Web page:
Expert explains when hay fever is worst
Hay fever is a common allergic reaction to pollen from plants, grass and trees.
It can cause frustrating and at times debilitating symptoms such as watery eyes, sneezing, itchy throat and headaches.
In more extreme circumstances sufferers could experience shortness of breath and a tightness in their chest.
The condition becomes worse in the summer as pollen counts become higher in warm, dry weather.
It will also be affected by your location, with some parts of the country facing higher pollen counts than others.
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New research has shown specifically which parks in the UK are most and least likely to cause hay fever attacks.
Home health testing experts YorkTest, looked into the pollen levels of the 100 largest parks across England, Scotland and Wales.
As part of the research they analysed tree pollen count data over a four-day period.
Parks in Essex and London were among the areas with the highest pollen counts, whereas Scotland and Wales featured more heavily on the list of those with the lowest pollen counts.
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More specifically, Seven Sisters Country Park in east Essex is expected to have the highest tree pollen count which could prove frustrating for hay fever sufferers who live close to the cliffs.
Hatfield Forest in Essex came in second, while Naworth Park in Cumbria also has high levels.
In comparison Padarn Country Park in Wales was ranked as the lowest for pollen count.
Wimbledon Common in Greater London and Clyne Valley Country Park in Wales also had low pollen counts.
The full list of the highest pollen counts – in order – was:
- Seven Sisters Country Park, East Sussex
- Hatfield Forest, Essex
- Naworth Parks, Cumbria
- Mount Edgecumbe Country Park, Cornwall
- Bushy Park, Greater London
- Hampton Court Park, Greater London
- Ashton Park, Somerset
- Kinmel Park, Wales
- Cuerden Valley Park, Lancashire
- Greystoke Park, Cumbria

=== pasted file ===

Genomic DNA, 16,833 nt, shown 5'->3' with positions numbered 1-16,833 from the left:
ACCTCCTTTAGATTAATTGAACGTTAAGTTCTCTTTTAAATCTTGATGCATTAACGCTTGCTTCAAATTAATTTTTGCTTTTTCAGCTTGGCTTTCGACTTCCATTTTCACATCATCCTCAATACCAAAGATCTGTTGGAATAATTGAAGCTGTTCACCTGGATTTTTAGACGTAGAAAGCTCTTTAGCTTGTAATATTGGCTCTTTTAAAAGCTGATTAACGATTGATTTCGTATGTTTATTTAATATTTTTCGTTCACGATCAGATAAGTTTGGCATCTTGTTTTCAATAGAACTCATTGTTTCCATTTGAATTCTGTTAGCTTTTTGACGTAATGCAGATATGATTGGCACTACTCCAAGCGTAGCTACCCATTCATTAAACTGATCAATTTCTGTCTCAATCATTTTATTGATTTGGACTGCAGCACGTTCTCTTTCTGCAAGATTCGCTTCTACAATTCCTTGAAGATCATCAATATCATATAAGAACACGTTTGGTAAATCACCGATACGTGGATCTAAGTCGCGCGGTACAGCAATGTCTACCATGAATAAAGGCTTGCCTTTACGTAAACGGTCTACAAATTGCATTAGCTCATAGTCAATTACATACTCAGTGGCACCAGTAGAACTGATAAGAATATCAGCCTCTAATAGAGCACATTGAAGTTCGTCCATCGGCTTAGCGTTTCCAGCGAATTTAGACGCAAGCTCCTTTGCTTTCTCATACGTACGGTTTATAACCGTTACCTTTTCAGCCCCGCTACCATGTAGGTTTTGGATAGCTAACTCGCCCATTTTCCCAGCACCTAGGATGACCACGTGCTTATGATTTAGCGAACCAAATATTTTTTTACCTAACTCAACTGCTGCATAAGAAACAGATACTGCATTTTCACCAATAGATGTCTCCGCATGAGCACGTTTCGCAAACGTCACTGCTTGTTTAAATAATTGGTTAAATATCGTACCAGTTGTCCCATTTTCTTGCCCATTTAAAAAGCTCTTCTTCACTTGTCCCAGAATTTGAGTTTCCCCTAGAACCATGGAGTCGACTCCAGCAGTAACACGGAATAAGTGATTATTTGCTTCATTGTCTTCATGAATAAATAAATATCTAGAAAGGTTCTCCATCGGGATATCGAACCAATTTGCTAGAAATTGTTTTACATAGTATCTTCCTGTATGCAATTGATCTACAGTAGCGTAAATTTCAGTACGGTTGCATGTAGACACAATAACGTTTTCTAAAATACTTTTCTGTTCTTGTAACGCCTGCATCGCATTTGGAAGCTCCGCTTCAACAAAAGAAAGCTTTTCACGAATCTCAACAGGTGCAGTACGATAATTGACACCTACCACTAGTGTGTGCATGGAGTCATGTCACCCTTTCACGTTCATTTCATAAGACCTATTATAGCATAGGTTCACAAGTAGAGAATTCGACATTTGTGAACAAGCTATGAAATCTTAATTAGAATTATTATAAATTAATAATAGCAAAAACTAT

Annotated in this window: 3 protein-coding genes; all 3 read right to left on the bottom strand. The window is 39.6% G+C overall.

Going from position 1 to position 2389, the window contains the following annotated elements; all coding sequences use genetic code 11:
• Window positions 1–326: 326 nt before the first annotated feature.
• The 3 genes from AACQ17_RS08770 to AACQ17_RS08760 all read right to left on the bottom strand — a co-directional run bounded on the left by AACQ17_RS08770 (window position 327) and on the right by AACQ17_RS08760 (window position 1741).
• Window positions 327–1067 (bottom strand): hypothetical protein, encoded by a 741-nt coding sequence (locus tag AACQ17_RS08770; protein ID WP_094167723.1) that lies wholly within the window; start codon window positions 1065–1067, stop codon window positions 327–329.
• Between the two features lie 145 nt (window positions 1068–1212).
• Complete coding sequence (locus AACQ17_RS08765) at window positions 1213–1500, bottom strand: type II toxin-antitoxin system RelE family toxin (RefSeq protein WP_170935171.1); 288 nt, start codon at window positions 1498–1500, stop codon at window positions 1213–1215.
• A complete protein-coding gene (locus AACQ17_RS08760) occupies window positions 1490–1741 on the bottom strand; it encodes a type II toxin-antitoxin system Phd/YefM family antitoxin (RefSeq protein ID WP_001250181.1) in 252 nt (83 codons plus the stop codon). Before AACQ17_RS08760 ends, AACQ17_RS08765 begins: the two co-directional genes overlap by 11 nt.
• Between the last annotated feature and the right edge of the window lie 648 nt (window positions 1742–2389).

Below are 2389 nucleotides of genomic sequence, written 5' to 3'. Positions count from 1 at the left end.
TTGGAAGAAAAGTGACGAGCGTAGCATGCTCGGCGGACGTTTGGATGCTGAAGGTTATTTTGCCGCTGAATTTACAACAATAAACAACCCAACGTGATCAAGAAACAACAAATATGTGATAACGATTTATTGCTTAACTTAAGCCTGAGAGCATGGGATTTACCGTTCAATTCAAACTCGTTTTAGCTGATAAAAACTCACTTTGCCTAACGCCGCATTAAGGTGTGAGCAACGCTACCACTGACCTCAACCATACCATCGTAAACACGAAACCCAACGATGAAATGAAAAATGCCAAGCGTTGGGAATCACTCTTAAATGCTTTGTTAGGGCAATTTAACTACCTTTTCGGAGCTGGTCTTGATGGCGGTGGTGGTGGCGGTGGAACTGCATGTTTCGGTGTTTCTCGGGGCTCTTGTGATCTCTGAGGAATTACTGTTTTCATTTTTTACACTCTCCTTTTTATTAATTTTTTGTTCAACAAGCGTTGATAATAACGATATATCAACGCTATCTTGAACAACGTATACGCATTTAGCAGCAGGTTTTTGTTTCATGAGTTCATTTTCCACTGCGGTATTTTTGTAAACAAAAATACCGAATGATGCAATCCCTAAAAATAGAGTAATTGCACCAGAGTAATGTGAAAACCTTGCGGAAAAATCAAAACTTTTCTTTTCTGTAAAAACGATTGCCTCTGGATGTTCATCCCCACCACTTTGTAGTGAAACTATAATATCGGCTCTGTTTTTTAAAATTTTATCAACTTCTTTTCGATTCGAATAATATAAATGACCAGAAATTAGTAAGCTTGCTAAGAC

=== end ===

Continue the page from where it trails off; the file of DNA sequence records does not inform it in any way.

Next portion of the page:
- Hampstead Heath, Greater London
- Yarrow Valley Park, Lancashire
- Windsor Great Park, Berkshire
- Moel Famau Country Park, Wales
- Pennington Flash Country Park, Greater Manchester
- Hylands Park, Essex
- Ranscombe Farm Country Park, Kent
- Vaynol Park, Wales
- Lyme Park, Cheshire
- Belhus Woods Country Park, Greater London.
And the list of parks with the lowest pollen counts were:
- Pardarn Country Park, Wales
- Wimbledon Common, Greater London
- Clyne Valley Country Park, Wales
- Dams To Darnley Country Park, Scotland
- Eglinton Country Park, Scotland
- Henham Park, Suffolk
- Sotterley Park, Suffolk
- Croxteth Hall and Country Park, Merseyside
- Lochore Meadows Country Park, Fife
- John Muir Country Park, Scotland.
Alison Orr, expert nutritionist at YorkTest, said: “For those with allergies, hay fever can be a stressful experience – wondering when your symptoms will be triggered, and if your antihistamines or natural remedies will help.
“Our research highlights where people might want to take extra precautions when visiting certain parks and prepare by taking the right medication that suits them.
“For those looking for herbal remedies to alleviate hay fever symptoms, this can include taking more frequent showers and regularly changing your clothes.
“Consuming natural anti-histamine foods such as strawberries, broccoli and kiwi may also help to lessen the severity of your symptoms.”
Common symptoms of hay fever include:
- Sneezing and coughing
- A runny or blocked nose
- Itchy, red or watery eyes
- Itchy throat, mouth, nose and ears
- Loss of smell
- Pain around your temples and forehead
- Feeling tired.
A pharmacist can help recommend treatments and medications for hay fever.
But if your symptoms are getting worse and do not ease with these treatments the NHS recommends speaking to your GP.
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